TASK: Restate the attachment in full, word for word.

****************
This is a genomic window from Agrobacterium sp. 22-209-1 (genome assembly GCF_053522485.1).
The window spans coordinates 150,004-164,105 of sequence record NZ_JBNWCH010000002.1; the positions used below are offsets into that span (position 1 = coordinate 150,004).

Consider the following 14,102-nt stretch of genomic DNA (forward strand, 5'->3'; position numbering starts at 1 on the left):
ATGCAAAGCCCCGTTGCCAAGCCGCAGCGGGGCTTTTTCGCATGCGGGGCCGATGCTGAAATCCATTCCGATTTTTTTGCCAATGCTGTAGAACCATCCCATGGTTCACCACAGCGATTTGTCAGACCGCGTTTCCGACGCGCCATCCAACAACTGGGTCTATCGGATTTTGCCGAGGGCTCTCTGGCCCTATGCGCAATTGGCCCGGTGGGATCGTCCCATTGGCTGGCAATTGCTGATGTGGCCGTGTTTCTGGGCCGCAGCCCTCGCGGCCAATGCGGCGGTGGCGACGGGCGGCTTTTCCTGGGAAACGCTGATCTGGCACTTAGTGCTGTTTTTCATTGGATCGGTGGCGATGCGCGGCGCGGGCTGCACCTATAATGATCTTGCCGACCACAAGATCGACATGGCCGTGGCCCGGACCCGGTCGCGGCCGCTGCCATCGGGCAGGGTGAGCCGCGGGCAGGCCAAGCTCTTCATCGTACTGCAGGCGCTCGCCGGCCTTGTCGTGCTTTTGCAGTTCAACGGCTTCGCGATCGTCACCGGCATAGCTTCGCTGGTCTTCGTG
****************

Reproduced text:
This is a genomic window from Agrobacterium sp. 22-209-1 (genome assembly GCF_053522485.1).
The window spans coordinates 150,004-164,105 of sequence record NZ_JBNWCH010000002.1; the positions used below are offsets into that span (position 1 = coordinate 150,004).

Consider the following 14,102-nt stretch of genomic DNA (forward strand, 5'->3'; position numbering starts at 1 on the left):
ATGCAAAGCCCCGTTGCCAAGCCGCAGCGGGGCTTTTTCGCATGCGGGGCCGATGCTGAAATCCATTCCGATTTTTTTGCCAATGCTGTAGAACCATCCCATGGTTCACCACAGCGATTTGTCAGACCGCGTTTCCGACGCGCCATCCAACAACTGGGTCTATCGGATTTTGCCGAGGGCTCTCTGGCCCTATGCGCAATTGGCCCGGTGGGATCGTCCCATTGGCTGGCAATTGCTGATGTGGCCGTGTTTCTGGGCCGCAGCCCTCGCGGCCAATGCGGCGGTGGCGACGGGCGGCTTTTCCTGGGAAACGCTGATCTGGCACTTAGTGCTGTTTTTCATTGGATCGGTGGCGATGCGCGGCGCGGGCTGCACCTATAATGATCTTGCCGACCACAAGATCGACATGGCCGTGGCCCGGACCCGGTCGCGGCCGCTGCCATCGGGCAGGGTGAGCCGCGGGCAGGCCAAGCTCTTCATCGTACTGCAGGCGCTCGCCGGCCTTGTCGTGCTTTTGCAGTTCAACGGCTTCGCGATCGTCACCGGCATAGCTTCGCTGGTCTTCGTG